ethnic or social groups

                                    d.  IQ scores predict school success for most populations (including

                                         minority population)

                        4.  Motivational factors-- minority students not trying as hard

                                    a.  may be due to anxiety/resistance to judgment by whites

                                    b.  negative stereotypes of one’s own group may decrease scores

                                                may be especially a problem for African American students

                                    c.  stereotype threat-- fear that one will be judged by the qualities

                                         associates with negative stereotypes

d.      positive stereotypes about a group can increase performance for

members of that group (including racial minorities and women)

                                    e.  effects of stereotype threat may be reduced by providing students with

                                         a mentor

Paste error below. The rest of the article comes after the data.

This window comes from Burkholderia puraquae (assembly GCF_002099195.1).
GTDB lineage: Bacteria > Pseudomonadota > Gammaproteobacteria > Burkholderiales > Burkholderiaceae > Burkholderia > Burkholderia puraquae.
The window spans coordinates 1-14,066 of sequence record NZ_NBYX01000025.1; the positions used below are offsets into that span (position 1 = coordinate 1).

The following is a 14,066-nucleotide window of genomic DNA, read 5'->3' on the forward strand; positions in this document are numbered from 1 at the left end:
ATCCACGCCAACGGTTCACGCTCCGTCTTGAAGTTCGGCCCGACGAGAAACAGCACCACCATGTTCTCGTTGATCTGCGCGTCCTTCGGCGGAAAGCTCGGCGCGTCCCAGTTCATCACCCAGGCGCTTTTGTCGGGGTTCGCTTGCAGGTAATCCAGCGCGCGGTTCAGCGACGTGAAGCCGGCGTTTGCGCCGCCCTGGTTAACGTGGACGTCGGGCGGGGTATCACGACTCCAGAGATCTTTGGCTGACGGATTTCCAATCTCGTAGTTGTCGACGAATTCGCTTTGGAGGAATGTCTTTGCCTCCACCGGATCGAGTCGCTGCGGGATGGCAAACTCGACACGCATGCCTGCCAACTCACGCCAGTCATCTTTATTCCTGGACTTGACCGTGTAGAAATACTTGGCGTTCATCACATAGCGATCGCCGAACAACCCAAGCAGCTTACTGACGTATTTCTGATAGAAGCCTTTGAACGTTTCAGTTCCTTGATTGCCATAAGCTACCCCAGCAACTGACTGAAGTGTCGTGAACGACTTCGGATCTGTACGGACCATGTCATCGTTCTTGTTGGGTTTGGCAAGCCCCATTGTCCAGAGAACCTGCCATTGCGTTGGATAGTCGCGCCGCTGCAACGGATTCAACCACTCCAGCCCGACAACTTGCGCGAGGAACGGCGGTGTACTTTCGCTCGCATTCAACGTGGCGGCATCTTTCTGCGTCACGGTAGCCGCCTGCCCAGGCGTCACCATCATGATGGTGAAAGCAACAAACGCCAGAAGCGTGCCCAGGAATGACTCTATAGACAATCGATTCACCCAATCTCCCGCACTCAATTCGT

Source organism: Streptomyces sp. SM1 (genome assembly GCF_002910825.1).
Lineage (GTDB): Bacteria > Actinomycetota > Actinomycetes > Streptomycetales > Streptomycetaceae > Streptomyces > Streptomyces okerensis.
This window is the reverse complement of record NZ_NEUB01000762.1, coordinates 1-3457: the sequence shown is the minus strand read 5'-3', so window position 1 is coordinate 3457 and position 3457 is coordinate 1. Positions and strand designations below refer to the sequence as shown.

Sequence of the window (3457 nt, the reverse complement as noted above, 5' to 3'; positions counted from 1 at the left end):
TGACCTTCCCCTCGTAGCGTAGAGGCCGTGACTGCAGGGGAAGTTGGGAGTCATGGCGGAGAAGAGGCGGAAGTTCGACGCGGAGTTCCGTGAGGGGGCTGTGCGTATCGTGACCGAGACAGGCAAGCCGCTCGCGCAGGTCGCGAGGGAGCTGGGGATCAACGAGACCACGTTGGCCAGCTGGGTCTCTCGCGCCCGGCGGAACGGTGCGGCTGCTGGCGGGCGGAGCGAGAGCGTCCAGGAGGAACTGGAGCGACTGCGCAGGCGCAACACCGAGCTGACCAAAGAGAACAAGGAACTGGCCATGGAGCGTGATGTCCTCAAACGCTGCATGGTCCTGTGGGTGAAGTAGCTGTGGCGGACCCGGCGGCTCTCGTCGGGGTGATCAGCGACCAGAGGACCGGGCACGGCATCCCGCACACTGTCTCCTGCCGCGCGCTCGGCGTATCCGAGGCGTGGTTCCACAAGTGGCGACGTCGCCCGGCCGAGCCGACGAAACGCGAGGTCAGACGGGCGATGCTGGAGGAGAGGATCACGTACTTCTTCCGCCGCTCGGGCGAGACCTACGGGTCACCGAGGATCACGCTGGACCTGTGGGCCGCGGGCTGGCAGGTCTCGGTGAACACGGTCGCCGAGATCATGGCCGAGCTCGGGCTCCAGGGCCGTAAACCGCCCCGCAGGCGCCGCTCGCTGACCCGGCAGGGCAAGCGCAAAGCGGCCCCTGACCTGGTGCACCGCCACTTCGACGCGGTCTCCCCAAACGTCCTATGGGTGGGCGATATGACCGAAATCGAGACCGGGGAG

5.  Genetic influences

                                    a.  heated debate in psychology about role of genetics in intelligence

                                    b.  within group differences cannot be equated to between-group


                                    c.  no direct evidence that race differences in test scores due to genetics

                        6.  Environmental influences

                                    a.  adoption research supports critical impact of environment

                                                placement in advantaged homes positive impact on lower-income

                                                African American children